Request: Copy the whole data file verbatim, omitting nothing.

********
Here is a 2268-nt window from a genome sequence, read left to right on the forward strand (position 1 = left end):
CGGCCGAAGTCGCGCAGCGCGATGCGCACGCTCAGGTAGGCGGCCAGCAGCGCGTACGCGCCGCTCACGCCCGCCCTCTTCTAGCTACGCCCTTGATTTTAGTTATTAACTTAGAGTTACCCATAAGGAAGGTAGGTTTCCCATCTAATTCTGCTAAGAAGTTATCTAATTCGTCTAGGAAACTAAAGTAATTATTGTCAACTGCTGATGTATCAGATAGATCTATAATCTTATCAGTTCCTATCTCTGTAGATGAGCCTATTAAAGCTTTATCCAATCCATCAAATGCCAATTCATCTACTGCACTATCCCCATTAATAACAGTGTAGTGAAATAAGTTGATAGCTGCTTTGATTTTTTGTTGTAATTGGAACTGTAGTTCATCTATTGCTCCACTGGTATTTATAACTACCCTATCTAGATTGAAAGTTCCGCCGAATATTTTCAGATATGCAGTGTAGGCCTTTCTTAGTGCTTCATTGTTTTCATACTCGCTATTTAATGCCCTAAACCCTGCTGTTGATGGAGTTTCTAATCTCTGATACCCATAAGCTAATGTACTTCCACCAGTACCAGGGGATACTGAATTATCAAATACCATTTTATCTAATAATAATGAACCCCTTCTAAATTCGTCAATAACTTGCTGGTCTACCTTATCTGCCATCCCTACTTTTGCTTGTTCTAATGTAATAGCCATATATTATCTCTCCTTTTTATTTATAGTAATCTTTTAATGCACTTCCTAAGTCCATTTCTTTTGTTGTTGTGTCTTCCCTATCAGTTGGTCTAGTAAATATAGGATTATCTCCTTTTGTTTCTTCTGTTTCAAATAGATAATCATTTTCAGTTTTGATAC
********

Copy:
Here is a 2268-nt window from a genome sequence, read left to right on the forward strand (position 1 = left end):
CGGCCGAAGTCGCGCAGCGCGATGCGCACGCTCAGGTAGGCGGCCAGCAGCGCGTACGCGCCGCTCACGCCCGCCCTCTTCTAGCTACGCCCTTGATTTTAGTTATTAACTTAGAGTTACCCATAAGGAAGGTAGGTTTCCCATCTAATTCTGCTAAGAAGTTATCTAATTCGTCTAGGAAACTAAAGTAATTATTGTCAACTGCTGATGTATCAGATAGATCTATAATCTTATCAGTTCCTATCTCTGTAGATGAGCCTATTAAAGCTTTATCCAATCCATCAAATGCCAATTCATCTACTGCACTATCCCCATTAATAACAGTGTAGTGAAATAAGTTGATAGCTGCTTTGATTTTTTGTTGTAATTGGAACTGTAGTTCATCTATTGCTCCACTGGTATTTATAACTACCCTATCTAGATTGAAAGTTCCGCCGAATATTTTCAGATATGCAGTGTAGGCCTTTCTTAGTGCTTCATTGTTTTCATACTCGCTATTTAATGCCCTAAACCCTGCTGTTGATGGAGTTTCTAATCTCTGATACCCATAAGCTAATGTACTTCCACCAGTACCAGGGGATACTGAATTATCAAATACCATTTTATCTAATAATAATGAACCCCTTCTAAATTCGTCAATAACTTGCTGGTCTACCTTATCTGCCATCCCTACTTTTGCTTGTTCTAATGTAATAGCCATATATTATCTCTCCTTTTTATTTATAGTAATCTTTTAATGCACTTCCTAAGTCCATTTCTTTTGTTGTTGTGTCTTCCCTATCAGTTGGTCTAGTAAATATAGGATTATCTCCTTTTGTTTCTTCTGTTTCAAATAGATAATCATTTTCAGTTTTGATAC